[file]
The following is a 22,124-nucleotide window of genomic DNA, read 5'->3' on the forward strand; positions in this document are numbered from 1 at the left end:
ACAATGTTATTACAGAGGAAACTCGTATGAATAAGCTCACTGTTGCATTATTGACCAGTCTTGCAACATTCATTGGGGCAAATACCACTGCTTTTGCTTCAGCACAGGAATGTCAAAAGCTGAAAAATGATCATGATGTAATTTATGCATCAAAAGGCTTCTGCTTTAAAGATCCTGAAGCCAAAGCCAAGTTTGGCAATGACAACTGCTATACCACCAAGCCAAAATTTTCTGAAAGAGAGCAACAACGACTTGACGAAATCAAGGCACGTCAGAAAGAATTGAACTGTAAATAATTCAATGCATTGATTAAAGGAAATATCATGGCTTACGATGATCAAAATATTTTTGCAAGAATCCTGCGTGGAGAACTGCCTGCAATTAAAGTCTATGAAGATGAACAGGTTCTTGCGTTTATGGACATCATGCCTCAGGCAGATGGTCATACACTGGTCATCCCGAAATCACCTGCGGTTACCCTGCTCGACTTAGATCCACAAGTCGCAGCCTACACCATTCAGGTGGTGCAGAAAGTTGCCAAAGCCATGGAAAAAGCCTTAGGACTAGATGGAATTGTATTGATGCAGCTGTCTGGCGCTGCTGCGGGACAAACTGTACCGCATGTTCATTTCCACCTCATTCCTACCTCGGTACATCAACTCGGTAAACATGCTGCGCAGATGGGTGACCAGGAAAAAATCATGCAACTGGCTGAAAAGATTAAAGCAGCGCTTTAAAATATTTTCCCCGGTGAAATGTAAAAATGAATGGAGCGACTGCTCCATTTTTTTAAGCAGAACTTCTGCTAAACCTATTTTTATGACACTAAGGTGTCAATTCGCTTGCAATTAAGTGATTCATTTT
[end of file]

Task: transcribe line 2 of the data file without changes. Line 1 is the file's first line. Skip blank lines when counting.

ACAATGTTATTACAGAGGAAACTCGTATGAATAAGCTCACTGTTGCATTATTGACCAGTCTTGCAACATTCATTGGGGCAAATACCACTGCTTTTGCTTCAGCACAGGAATGTCAAAAGCTGAAAAATGATCATGATGTAATTTATGCATCAAAAGGCTTCTGCTTTAAAGATCCTGAAGCCAAAGCCAAGTTTGGCAATGACAACTGCTATACCACCAAGCCAAAATTTTCTGAAAGAGAGCAACAACGACTTGACGAAATCAAGGCACGTCAGAAAGAATTGAACTGTAAATAATTCAATGCATTGATTAAAGGAAATATCATGGCTTACGATGATCAAAATATTTTTGCAAGAATCCTGCGTGGAGAACTGCCTGCAATTAAAGTCTATGAAGATGAACAGGTTCTTGCGTTTATGGACATCATGCCTCAGGCAGATGGTCATACACTGGTCATCCCGAAATCACCTGCGGTTACCCTGCTCGACTTAGATCCACAAGTCGCAGCCTACACCATTCAGGTGGTGCAGAAAGTTGCCAAAGCCATGGAAAAAGCCTTAGGACTAGATGGAATTGTATTGATGCAGCTGTCTGGCGCTGCTGCGGGACAAACTGTACCGCATGTTCATTTCCACCTCATTCCTACCTCGGTACATCAACTCGGTAAACATGCTGCGCAGATGGGTGACCAGGAAAAAATCATGCAACTGGCTGAAAAGATTAAAGCAGCGCTTTAAAATATTTTCCCCGGTGAAATGTAAAAATGAATGGAGCGACTGCTCCATTTTTTTAAGCAGAACTTCTGCTAAACCTATTTTTATGACACTAAGGTGTCAATTCGCTTGCAATTAAGTGATTCATTTT